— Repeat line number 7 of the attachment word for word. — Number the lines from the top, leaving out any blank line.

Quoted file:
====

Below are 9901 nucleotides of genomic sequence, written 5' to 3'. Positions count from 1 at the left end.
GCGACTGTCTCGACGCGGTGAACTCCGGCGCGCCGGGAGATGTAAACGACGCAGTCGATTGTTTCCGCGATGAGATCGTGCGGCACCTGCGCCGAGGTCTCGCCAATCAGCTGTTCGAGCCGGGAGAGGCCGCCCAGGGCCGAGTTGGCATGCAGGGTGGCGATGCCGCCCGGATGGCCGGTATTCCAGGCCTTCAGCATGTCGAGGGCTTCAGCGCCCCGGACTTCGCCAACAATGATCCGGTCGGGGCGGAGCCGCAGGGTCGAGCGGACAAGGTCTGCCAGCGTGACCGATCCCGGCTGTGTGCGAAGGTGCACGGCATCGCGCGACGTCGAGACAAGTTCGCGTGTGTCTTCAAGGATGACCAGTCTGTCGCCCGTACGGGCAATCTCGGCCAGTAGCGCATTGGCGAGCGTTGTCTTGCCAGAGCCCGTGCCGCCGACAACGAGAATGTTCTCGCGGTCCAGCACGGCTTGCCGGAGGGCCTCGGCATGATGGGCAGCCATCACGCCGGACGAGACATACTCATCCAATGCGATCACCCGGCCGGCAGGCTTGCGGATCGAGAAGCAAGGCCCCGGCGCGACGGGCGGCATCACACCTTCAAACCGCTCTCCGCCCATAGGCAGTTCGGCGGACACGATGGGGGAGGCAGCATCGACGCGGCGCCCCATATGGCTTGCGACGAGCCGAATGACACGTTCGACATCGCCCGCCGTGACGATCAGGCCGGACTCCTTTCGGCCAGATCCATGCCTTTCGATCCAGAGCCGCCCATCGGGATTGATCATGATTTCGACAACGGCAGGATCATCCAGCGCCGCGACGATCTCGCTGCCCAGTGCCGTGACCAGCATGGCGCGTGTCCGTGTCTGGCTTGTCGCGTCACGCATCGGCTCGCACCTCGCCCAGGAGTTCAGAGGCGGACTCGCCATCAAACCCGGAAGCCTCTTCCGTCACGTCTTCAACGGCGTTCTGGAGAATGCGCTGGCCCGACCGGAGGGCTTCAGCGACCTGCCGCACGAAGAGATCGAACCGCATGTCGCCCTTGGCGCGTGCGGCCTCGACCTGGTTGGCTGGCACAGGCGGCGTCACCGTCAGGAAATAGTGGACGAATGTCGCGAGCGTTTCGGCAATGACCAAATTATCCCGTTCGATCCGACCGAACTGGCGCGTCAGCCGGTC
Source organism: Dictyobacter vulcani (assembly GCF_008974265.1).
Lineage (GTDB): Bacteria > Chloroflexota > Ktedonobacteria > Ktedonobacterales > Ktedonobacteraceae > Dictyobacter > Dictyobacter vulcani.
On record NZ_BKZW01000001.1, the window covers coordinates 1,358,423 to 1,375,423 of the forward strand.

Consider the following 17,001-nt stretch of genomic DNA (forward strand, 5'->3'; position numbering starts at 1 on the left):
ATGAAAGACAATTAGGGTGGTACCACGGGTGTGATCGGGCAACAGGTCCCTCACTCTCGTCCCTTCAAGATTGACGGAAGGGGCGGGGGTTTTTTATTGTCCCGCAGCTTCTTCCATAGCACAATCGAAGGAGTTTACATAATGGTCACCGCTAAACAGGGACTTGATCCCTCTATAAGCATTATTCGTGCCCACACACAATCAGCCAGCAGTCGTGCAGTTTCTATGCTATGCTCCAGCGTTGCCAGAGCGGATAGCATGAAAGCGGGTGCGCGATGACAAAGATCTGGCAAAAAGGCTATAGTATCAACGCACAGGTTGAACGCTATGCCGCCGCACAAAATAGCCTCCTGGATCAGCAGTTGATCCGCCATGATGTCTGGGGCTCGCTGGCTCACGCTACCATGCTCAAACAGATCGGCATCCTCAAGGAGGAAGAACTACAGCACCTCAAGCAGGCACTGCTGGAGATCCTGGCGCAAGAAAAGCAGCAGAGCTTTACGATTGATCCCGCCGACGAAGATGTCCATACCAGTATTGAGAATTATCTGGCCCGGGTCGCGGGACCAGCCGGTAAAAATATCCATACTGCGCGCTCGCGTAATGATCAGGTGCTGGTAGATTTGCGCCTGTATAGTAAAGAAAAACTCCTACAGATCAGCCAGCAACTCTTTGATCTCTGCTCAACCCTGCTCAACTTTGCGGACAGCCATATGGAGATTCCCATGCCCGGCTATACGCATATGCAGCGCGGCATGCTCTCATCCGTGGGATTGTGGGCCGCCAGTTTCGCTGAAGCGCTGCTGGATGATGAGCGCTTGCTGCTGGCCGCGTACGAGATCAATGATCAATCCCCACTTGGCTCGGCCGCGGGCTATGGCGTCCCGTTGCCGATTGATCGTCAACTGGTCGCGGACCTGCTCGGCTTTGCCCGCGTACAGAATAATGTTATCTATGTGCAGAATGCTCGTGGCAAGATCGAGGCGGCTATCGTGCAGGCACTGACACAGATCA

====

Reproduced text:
ATGAAAGACAATTAGGGTGGTACCACGGGTGTGATCGGGCAACAGGTCCCTCACTCTCGTCCCTTCAAGATTGACGGAAGGGGCGGGGGTTTTTTATTGTCCCGCAGCTTCTTCCATAGCACAATCGAAGGAGTTTACATAATGGTCACCGCTAAACAGGGACTTGATCCCTCTATAAGCATTATTCGTGCCCACACACAATCAGCCAGCAGTCGTGCAGTTTCTATGCTATGCTCCAGCGTTGCCAGAGCGGATAGCATGAAAGCGGGTGCGCGATGACAAAGATCTGGCAAAAAGGCTATAGTATCAACGCACAGGTTGAACGCTATGCCGCCGCACAAAATAGCCTCCTGGATCAGCAGTTGATCCGCCATGATGTCTGGGGCTCGCTGGCTCACGCTACCATGCTCAAACAGATCGGCATCCTCAAGGAGGAAGAACTACAGCACCTCAAGCAGGCACTGCTGGAGATCCTGGCGCAAGAAAAGCAGCAGAGCTTTACGATTGATCCCGCCGACGAAGATGTCCATACCAGTATTGAGAATTATCTGGCCCGGGTCGCGGGACCAGCCGGTAAAAATATCCATACTGCGCGCTCGCGTAATGATCAGGTGCTGGTAGATTTGCGCCTGTATAGTAAAGAAAAACTCCTACAGATCAGCCAGCAACTCTTTGATCTCTGCTCAACCCTGCTCAACTTTGCGGACAGCCATATGGAGATTCCCATGCCCGGCTATACGCATATGCAGCGCGGCATGCTCTCATCCGTGGGATTGTGGGCCGCCAGTTTCGCTGAAGCGCTGCTGGATGATGAGCGCTTGCTGCTGGCCGCGTACGAGATCAATGATCAATCCCCACTTGGCTCGGCCGCGGGCTATGGCGTCCCGTTGCCGATTGATCGTCAACTGGTCGCGGACCTGCTCGGCTTTGCCCGCGTACAGAATAATGTTATCTATGTGCAGAATGCTCGTGGCAAGATCGAGGCGGCTATCGTGCAGGCACTGACACAGATCA